These are false characteristics. That isn’t really where their value is.
What this Elim mom was telling me is that we don’t look at our children who have disabilities or our adult friends who have disabilities and claim them to be something more than what they truly are. They are fallen like us. They are called like us.
The expectations that they should play a role in the kingdom of God should be no different from what is expected of us.
A lot of that is dependent on the value that we place on their lives, and if we expect more of them than what they capable of, we’re not assigning them a fair value. If we say that they not capable of doing anything, then we not assigning them a value that God has placed on their life, and finally if we assign to them some kind of extra-human characteristic that they are simply more loving and more in tune with God’s kingdom than we are, then we’re also saying that that’s what is expected of them and we’re making that their job description in God’s kingdom when their job description is really the same as ours.
If we do anything else, we’re actually being condescending. We’re patronizing.
No one is exempt from the call that God places on our lives. It doesn’t matter if you are more loving and more knowledgeable or whatever, you still have the same calling – to humble yourself before God, to serve at his pleasure, to serve at his mercy in his kingdom, for his glory. That call is the same for me and for you and for people with disabilities, for people who are poor, for people who are disenfranchised. For anyone who calls on the name of the Lord, the calling is the same; we are all called to serve his kingdom.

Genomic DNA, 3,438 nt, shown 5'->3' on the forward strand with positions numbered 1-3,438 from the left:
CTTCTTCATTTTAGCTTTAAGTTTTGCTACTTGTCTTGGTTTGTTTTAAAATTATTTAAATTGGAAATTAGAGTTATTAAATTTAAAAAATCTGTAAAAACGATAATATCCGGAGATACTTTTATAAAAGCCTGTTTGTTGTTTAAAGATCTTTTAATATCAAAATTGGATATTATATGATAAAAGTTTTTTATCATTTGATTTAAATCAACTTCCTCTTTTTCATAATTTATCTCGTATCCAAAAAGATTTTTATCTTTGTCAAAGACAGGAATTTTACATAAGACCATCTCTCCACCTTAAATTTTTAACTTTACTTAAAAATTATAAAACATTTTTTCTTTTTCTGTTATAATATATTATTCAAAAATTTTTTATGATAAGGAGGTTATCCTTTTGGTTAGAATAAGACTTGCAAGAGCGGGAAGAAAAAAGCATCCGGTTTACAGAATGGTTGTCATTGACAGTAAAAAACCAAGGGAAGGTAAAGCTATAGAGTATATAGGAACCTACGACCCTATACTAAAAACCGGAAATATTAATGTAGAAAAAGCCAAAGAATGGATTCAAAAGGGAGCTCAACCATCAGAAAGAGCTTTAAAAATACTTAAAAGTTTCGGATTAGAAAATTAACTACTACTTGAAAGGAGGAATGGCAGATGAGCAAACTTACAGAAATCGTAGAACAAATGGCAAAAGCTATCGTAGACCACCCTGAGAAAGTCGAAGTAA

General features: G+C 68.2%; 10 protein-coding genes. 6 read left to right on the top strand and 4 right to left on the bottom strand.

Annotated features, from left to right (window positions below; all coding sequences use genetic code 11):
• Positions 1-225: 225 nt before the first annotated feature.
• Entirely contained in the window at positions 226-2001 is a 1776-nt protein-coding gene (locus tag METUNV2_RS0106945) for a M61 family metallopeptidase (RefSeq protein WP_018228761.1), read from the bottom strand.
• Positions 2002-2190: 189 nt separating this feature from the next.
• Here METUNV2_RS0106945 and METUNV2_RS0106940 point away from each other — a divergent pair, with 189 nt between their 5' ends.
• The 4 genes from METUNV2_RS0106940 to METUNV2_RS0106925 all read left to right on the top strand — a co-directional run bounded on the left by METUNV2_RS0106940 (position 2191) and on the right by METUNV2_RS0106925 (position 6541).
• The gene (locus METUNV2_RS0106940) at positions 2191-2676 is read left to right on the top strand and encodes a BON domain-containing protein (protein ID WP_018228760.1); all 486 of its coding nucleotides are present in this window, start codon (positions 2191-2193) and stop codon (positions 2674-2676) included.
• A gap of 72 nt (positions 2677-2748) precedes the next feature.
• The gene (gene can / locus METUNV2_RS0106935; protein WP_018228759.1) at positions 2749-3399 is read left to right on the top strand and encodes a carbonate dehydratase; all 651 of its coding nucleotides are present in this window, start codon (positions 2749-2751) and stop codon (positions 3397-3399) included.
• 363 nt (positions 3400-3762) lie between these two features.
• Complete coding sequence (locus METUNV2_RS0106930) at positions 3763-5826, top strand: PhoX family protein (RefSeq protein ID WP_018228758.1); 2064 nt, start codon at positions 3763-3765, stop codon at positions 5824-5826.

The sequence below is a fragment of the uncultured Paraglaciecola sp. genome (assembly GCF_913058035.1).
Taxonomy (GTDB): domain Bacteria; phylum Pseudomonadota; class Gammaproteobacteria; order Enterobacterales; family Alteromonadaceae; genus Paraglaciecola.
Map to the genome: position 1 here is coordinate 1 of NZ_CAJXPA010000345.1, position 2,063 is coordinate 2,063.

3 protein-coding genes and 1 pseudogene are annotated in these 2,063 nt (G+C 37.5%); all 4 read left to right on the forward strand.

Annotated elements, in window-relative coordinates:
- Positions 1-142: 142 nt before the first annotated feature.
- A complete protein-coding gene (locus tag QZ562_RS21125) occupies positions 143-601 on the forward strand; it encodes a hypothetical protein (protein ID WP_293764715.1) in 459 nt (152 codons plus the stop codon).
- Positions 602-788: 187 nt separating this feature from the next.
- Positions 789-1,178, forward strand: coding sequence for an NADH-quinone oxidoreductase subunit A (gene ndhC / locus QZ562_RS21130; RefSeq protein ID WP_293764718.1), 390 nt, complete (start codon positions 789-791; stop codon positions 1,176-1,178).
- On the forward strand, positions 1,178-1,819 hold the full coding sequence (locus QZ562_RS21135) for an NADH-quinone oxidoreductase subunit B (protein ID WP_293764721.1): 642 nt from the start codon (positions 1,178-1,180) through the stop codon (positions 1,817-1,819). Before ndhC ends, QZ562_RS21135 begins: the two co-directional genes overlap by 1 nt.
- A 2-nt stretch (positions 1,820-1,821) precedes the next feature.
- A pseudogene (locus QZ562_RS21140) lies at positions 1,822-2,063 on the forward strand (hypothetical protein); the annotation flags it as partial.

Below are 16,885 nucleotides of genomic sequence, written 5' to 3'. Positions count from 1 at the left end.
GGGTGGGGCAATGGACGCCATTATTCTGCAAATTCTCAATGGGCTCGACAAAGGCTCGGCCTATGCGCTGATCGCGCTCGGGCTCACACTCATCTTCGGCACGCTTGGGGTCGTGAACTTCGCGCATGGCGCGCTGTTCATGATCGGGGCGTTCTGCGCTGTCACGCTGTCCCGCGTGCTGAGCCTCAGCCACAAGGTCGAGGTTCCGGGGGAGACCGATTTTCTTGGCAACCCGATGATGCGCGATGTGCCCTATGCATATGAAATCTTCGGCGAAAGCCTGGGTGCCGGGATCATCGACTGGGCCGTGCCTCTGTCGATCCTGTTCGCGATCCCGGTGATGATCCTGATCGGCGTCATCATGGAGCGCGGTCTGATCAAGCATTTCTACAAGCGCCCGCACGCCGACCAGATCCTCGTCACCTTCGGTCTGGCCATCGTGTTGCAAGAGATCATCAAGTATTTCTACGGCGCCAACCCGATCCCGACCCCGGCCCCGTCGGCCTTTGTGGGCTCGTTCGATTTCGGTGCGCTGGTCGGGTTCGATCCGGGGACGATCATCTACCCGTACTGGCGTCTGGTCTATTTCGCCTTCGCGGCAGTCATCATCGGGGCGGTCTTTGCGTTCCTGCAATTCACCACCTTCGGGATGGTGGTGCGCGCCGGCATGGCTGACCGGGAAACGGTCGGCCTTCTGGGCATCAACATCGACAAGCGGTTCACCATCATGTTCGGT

We’re also called to do something that is perhaps is difficult for us to understand. We have to rid ourselves of the notion that God has placed a call on us because we’re normal, we have capacity, we have capability.
We are not the only ones who have been called to service in God’s kingdom.
When God says, “Encourage each other into every good work,” when he says, “Go into the world and baptize men and women in the name of God,” when we are called to do those things there is no line between people who are non-disabled and people who are disabled. There’s not some imaginary line between them. Everybody is subject to that call, everybody has been called by God, everybody has been gifted by God, and our job is to encourage and equip each other into every good work, those works that God has prepared in advance for us to do.
Dan Vander Plaats is the Director of Advancement at Elim Christian Services in Palos Heights, Illinois, a ministry that exists to equip people who live with disabilities to answer God’s call on their lives. He is also a member of the advisory committee for Disability Concerns for the Christian Reformed Church. In 2009, he developed “5 Stages: The Journey of Disability Attitudes” as a resource for Elim. The 5 Stages helps churches and individuals assess their attitudes toward people with disabilities. He is married to Denise (Hiemstra), and is father to Ben and Emma. They are members of Orland Park Christian Reformed Church in Illinois.